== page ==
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SNCB Class 27

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Class 27  
Technical details
       
       
       
       
       
       
       
       
       
       
       

 

 

2708

SNCB 2708 at Brussels Midi March 2003 - Picture by Mike Pringle

2743

SNCB 2743 at Blankenberge 26th June 2003 - Photo by Mike Pringle

 

Extract from Timeline Article

New Motive Power in Belgium

Belgian National Railways (SNCB) has just premiered the first elements of a new generation of electric locomotives and multiple units, the mixed traffic Class 27 locomotive and Class AM80 EMU. Both have chopper control and both are arranged for 160km/h maximum speed which will match the SNCB civil engineering to enhance the speeds on the Ostend-Brussels-Liege, Roosendaal-Brussels-Quevy, Gent-Kortrijk and Mons-Mouscron lines from the generally prevailing 140km/h in Belgium.
Expansion of SNCB’s electric traction resources is also needed to keep pace with a rolling electrification programme which was set to have a total of 2,450 route km equating to 60% of the system under the wires by 1987. That deadline has slipped by at least 2 years following Government budget cuts made to tackle the countries serious economic difficulties. The SNCB capital programme was not spared in these cutbacks and its 1982 Government Credits cut by Bfr5billion. The result of this is likely to see a slow down in EMU deliveries as well as the somewhat slower pace of electrification.
The 4,150kW (5650hp) Class 27 Bo-Bo’s are being assigned to express-train haulage on the Ostend-Brussels-Liege-Aachen axis but are equally at home on heavy freight and they have been designed to haul such trains on the Antwerp-Montzen-Aachen line. Hitherto these trains have been hauled by 1,800kW (2560hp) units of Class 22 and 23 which despite being under-powered for these duties, are also constrained by a 130km/h maximum speed which is short of the ruling line speed.
The Class 27 specification sets out a requirement for the locomotive to maintain a speed of 160km/h with a load of 600 tonnes which is the equivalent of about 13 international coaches. For freight the requirement is to haul 800 tonnes at a sustained speed of 80km/h on the Luxembourg trunk route where there is an average gradient of 1 in 83 for approximately 20km, with some stretches worsening to 1 in 62.5. Elsewhere the Class 27 will be expected to cope with 2000 tonne freights without batting an eyelid.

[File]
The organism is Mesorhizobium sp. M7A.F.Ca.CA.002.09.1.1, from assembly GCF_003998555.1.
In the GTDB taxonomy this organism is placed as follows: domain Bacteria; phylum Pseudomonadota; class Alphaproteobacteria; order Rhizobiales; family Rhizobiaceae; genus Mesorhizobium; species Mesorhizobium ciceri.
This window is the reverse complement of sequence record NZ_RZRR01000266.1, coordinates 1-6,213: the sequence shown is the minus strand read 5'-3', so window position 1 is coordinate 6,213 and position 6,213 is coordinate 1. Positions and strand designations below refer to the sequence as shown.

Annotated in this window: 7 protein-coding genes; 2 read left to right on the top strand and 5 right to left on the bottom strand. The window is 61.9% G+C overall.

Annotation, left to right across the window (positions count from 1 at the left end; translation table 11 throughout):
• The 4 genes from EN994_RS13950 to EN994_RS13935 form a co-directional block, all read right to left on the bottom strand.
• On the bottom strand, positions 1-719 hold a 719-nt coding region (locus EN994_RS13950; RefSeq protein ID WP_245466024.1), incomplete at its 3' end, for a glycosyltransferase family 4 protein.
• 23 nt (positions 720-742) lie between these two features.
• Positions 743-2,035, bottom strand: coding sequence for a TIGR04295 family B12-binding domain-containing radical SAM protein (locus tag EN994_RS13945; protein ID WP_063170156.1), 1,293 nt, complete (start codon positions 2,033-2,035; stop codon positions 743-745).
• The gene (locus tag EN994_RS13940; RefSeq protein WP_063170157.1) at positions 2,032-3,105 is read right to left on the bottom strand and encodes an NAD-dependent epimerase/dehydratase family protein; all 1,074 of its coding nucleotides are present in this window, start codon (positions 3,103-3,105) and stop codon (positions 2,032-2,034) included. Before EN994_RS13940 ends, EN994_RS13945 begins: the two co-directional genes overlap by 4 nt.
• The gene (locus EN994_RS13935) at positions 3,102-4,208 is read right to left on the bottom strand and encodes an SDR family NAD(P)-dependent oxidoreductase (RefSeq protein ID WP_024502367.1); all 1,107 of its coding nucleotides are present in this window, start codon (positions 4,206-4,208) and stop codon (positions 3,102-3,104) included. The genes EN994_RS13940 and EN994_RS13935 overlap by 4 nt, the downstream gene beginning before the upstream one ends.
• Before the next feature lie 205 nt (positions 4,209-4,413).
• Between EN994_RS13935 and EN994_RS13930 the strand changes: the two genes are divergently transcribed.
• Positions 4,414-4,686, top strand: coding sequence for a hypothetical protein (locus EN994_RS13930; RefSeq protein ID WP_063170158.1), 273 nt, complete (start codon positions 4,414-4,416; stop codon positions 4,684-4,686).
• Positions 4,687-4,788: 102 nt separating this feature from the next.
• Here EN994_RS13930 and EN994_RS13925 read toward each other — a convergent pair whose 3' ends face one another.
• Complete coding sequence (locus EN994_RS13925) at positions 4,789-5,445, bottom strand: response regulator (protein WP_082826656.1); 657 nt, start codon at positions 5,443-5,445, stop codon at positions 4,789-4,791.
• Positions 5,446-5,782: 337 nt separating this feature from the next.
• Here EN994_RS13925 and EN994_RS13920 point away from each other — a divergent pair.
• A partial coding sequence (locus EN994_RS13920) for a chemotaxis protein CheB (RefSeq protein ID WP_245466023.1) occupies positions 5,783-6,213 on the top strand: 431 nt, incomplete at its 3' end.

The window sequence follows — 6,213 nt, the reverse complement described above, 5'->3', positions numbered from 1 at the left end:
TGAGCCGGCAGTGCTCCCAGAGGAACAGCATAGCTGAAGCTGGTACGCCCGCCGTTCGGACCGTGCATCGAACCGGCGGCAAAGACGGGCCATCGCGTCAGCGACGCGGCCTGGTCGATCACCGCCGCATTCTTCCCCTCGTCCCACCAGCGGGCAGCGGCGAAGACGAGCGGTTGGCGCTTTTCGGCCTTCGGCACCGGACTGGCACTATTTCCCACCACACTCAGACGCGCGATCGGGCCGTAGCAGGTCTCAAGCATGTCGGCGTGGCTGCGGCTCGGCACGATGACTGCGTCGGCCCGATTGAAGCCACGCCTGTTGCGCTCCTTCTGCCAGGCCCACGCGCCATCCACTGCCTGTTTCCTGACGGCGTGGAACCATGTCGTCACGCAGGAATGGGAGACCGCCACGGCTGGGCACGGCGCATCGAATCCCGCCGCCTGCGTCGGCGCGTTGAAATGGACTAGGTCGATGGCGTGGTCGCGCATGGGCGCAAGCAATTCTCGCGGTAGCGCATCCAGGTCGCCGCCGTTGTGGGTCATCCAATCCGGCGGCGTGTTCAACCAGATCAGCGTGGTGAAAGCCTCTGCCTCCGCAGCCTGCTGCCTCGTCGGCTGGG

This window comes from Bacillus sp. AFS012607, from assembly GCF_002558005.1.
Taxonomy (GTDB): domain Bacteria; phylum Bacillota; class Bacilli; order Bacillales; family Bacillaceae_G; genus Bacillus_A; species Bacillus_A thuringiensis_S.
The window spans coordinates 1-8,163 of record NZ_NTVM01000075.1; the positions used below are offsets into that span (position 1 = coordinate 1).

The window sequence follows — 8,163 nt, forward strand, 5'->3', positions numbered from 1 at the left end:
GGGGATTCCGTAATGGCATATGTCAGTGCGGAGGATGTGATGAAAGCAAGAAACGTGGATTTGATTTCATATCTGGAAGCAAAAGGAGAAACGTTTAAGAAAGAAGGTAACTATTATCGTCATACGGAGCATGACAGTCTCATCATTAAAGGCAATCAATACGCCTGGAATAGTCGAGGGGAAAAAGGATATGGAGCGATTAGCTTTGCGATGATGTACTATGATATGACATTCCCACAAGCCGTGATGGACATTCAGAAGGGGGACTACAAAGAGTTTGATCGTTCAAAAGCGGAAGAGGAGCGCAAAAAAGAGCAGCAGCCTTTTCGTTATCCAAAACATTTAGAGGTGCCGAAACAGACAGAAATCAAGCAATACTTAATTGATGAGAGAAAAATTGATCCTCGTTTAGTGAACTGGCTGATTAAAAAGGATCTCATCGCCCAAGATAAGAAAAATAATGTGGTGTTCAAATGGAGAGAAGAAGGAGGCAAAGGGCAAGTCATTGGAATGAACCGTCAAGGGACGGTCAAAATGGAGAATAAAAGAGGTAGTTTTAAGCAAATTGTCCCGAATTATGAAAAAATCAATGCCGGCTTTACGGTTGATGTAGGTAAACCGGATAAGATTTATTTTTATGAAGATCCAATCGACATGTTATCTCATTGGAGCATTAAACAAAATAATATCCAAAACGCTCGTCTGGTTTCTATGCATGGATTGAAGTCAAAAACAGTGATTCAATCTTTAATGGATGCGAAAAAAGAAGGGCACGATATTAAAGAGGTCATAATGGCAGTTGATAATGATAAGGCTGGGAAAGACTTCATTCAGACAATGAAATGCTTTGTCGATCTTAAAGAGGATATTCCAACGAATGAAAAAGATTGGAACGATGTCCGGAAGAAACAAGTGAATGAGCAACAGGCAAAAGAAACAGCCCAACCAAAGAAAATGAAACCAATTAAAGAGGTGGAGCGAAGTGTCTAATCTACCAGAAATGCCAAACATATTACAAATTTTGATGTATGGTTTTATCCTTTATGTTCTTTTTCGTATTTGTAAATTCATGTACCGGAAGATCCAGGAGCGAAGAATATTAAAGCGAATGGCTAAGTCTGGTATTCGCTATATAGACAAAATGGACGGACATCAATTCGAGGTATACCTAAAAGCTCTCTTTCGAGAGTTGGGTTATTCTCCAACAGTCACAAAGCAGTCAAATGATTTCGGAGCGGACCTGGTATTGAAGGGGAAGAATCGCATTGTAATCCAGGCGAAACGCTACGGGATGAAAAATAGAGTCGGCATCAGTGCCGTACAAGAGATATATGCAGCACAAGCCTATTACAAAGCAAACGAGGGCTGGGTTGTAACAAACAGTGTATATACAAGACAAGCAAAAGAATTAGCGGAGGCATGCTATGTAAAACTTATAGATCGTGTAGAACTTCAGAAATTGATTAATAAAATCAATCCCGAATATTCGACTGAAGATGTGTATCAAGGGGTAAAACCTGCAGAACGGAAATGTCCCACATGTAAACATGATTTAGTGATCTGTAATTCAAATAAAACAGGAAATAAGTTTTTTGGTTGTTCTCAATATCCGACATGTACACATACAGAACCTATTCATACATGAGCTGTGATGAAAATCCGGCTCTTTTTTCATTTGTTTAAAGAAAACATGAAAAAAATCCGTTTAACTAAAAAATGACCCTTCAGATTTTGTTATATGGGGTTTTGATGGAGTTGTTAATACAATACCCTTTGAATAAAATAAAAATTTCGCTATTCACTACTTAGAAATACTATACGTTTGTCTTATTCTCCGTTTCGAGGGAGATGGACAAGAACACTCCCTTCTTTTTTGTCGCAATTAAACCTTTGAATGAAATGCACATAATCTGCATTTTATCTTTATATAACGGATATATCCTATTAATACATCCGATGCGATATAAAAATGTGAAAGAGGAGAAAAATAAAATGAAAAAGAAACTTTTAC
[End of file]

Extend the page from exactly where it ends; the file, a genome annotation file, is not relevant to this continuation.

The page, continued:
The Class 27 is fitted for MU operation and this specification will apply to all future SNCB locomotive orders since this type of working is to be expanded considerably. Another new feature for the SNCB and one which also applies to the new AM80 EMU is automatic couplers. These should provide considerable timesaving and improve staff safety. The downside here of course is that at present the AM80 cannot work in multiple with any other stock.
The Class 27’s are SNCB designed and Belgian built with mechanical parts from BN and electrical equipment from ACEC. External finish is a peacock blue with horizontal yellow bands over body ends and sides and set off by a lighter blue finish to the roof.
Chopper technology was first used on SNCB in 1969 and this has been used in traction packages since 1972, mostly in EMU’s but also including the Class 20 5,820kW Co-Co’s of 1975. Besides the improvement in traction characteristics, SNCB expects to see lower maintenance costs and reduced catenary wear. With a compact network and fairly short spaced stops, thyristor control, reduces the demands on the system from frequent stops and starts.
The Class 27’s power equipment has been designed for simplicity and ease of maintenance and with the objective of avoiding total failure of a locomotive out on the road. Pairs of traction motors connected in series and fed by a chopper forma n independent power circuit with the traction auxiliaries supplied by a static inverter. In the event of one power circuit becoming a complete failure, the Class 27 can still make full speed but on half power, provided the load dos not make this unduly difficult. As an alternative, full tractive effort can be secured by connecting all four motors to one of the choppers but at the cost of halving the speed. It is also possible to switch the auxiliary feed to a second inverter though with the loss of some traction performance. A drivers diagnostic display in the cab displays faults allowing the driver to decide which systems to bypass by showing which switches on the equipment room panel should be moved to get the locomotive on the move again. Class 27 is the first SNCB machine to be fitted with rheostatic brakes which can be applied independently or blended with the air brakes.
Total order is for 60 units originally scheduled for delivery by October 1983. These will be followed down the production line by a les powerful design, Class 21 which shares many of the components and systems with its more powerful brother. At 3,150kw, 30 units are expected to be delivered by the Autumn of 1984. The other locomotives in the series will be multi-voltage versions of Class 21. There will be 12 1,000/3,000v dc Class 11’s designed for working the Brussels-Amsterdam inter-city in push-pull mode, and 12 3,000v dc/25kv 50Hz Class 12 for through working on to the SNCF system with through trains from Brussels to Lille via Baisieux. These workings however are dependent upon completion of the electrification works between Tournai and Lille. The Class 11 and Class 12 are not scheduled for delivery until late 1984.

 
 
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